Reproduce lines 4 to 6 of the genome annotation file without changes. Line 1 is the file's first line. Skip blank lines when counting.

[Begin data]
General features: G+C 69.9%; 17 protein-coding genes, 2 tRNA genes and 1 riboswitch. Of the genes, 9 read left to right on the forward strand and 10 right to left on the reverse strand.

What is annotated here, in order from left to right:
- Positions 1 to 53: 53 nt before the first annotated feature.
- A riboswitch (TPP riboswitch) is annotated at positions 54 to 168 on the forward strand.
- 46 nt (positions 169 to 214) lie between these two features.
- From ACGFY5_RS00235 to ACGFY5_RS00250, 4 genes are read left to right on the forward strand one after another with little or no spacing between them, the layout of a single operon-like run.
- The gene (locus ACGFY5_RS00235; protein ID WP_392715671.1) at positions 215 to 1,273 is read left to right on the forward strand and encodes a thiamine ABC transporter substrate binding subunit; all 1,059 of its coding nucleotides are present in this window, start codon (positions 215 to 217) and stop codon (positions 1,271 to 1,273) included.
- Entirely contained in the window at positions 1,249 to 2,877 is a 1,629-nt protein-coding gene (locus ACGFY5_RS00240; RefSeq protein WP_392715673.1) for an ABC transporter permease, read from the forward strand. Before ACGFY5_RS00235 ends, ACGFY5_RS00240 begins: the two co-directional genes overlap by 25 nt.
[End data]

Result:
- A riboswitch (TPP riboswitch) is annotated at positions 54 to 168 on the forward strand.
- 46 nt (positions 169 to 214) lie between these two features.
- From ACGFY5_RS00235 to ACGFY5_RS00250, 4 genes are read left to right on the forward strand one after another with little or no spacing between them, the layout of a single operon-like run.